1. Stir yeast and sugar in warm water and allow to sit for 5 minutes or until it foams. In the bowl of a standing mixer, mix flours and salt using the paddle attachment. Add yeast mixture and mix well. Remove paddle attachment and replace with dough hook. Mix until dough comes together in a ball. Test the dough with your finger. It should be tacky but not overly sticky. If needed, add water by tablespoonful until dough is the right consistency. Using dough hook on speed 3, knead for 8 minutes. (if you do not have a stand mixer, mix yeast mixture into flour/salt mixture by hand until well incorporated and adjust water level as needed per above instructions. Knead dough by hand for 10 minutes, then proceed with the rest of the recipe).
Turn dough out into a well greased bowl, smoothing it into a ball with your hands. Cover with plastic wrap and allow to rest for 1- 1 1/2 hours or until approximately doubled in size. Punch down dough and separate into two equal pieces. You will use only one piece for this recipe. The other can be frozen or refrigerated for later use.
2. In a large skillet, heat 1 tablespoon olive oil until hot. Place second tablespoon of oil in a small bowl. Crush 1 clove garlic into the bowl and whisk together. Allow to sit. To the hot skillet add the onion, eggplant, zucchini, and peppers. Saute over medium heat, stirring occasionally, for 5 minutes. Slice the rest of the garlic thinly and add to the pan. Cook stirring occasionally for 5-10 minutes more, or until vegetables are soft and beginning to brown. Add oregano, chili flakes, anchovy paste, and red wine vinegar. Cook, stirring frequently, until vinegar is cooked off, about 3 minutes. Remove from heat and add basil or parsley. Taste for salt level and add additional salt if needed.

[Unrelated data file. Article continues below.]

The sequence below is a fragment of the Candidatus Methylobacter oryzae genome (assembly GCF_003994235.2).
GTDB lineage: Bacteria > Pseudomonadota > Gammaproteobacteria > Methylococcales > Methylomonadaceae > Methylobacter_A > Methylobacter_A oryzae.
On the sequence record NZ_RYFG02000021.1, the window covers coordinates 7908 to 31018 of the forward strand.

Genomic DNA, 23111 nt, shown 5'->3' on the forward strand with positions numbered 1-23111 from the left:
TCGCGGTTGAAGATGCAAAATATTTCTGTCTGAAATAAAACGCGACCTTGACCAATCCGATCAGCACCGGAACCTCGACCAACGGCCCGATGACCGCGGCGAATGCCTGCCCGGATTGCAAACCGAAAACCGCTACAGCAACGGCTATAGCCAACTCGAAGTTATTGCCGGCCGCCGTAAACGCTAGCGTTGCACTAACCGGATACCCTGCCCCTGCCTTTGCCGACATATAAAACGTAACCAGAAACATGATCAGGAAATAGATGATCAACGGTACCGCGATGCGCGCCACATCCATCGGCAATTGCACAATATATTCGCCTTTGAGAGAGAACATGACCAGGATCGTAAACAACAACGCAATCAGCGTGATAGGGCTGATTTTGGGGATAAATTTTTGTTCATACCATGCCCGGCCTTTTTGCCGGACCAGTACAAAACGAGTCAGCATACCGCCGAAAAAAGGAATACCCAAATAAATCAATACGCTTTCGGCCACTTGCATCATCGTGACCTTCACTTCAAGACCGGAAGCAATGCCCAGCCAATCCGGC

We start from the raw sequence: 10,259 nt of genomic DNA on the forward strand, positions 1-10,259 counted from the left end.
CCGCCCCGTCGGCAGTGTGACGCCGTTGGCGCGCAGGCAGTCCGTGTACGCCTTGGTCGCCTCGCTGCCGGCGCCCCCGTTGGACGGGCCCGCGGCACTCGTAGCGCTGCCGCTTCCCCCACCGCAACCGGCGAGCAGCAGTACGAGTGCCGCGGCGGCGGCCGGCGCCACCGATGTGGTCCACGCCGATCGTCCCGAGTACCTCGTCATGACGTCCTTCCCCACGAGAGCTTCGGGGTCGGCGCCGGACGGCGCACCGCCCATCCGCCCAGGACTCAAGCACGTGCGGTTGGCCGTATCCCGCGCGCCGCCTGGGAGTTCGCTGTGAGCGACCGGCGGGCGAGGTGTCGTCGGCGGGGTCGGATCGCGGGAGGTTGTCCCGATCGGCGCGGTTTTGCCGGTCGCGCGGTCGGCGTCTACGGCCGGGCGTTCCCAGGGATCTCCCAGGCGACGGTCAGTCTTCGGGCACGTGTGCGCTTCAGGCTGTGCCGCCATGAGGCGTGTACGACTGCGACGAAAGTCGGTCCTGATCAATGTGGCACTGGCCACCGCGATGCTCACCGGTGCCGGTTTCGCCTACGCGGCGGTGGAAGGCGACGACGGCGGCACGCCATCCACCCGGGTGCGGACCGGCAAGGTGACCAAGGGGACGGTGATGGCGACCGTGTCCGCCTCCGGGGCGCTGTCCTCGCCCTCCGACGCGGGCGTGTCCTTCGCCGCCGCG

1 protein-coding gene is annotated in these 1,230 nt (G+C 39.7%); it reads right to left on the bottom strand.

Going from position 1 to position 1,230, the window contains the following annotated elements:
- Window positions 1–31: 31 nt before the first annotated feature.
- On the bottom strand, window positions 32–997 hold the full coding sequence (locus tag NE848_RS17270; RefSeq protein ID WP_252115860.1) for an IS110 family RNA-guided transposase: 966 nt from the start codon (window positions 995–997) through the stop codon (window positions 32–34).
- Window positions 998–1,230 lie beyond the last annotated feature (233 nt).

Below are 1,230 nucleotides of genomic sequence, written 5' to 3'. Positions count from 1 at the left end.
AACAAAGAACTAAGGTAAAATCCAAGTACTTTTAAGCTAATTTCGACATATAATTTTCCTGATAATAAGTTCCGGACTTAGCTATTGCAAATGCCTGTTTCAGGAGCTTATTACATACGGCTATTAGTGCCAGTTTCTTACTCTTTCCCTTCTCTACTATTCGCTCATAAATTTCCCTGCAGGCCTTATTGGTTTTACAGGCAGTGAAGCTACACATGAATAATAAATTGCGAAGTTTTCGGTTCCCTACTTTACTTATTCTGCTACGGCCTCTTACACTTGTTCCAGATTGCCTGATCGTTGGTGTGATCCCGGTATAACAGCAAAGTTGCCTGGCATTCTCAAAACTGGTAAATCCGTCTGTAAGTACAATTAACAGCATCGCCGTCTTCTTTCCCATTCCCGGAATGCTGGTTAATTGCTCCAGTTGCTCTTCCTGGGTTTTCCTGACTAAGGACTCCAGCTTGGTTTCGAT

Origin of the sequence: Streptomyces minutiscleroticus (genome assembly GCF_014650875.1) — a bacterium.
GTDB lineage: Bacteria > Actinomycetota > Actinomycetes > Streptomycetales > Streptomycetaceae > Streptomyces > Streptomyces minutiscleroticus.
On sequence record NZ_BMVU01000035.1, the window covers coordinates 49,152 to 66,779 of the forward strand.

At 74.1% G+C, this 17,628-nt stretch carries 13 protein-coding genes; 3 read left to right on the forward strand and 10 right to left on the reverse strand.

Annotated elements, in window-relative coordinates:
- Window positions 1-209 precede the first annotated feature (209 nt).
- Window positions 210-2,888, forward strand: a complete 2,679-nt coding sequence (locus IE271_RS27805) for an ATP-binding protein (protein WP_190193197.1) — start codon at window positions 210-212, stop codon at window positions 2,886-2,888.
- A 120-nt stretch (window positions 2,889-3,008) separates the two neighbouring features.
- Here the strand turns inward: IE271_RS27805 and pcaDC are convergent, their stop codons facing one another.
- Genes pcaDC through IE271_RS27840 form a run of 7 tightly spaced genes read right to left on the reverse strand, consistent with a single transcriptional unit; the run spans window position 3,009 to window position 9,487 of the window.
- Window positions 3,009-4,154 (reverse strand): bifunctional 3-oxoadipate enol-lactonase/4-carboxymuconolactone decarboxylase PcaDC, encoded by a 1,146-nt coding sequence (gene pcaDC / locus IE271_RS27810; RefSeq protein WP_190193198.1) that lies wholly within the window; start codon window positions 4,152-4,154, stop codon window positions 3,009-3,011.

3. About 45 minutes before the dough is done rising, place a pizza stone in the cold oven and preheat to 550℉ (or 500℉ if your oven doesn’t heat that high). If you don’t have a pizza stone, grease a baking sheet or a pizza pan but don’t preheat it in the oven.
4. Roll out pizza dough to about an 8 to 9” disk. Prick dough all over with the tines of a fork (this keeps the dough from forming large bubbles) . Transfer dough to a floured pizza peel or unrimmed baking sheet (or to your prepared baking pan or pizza pan). Slide onto the preheated pizza stone and bake for 6 minutes, or until crust is set and just a few browned spots appear. Using a spatula or pizza peel (if using a pizza stone), transfer to a work surface and quickly brush pizza dough with the garlic olive oil (use just the oil, leave the bits of garlic largely behind). Sprinkle lightly with sea salt. Sprinkle with cheese, then lay vegetables evenly over the top. Return to the oven and bake for 4 more minutes or until cheese is melted and crust is lightly golden at the edges. Garnish with minced fresh basil or parsley. Serve hot.
Julie Wern is a health coach, food writer, and caterer who is passionate about health, food, and vital living. For direct comments or inquiries please use this contact form to send a message to Julie: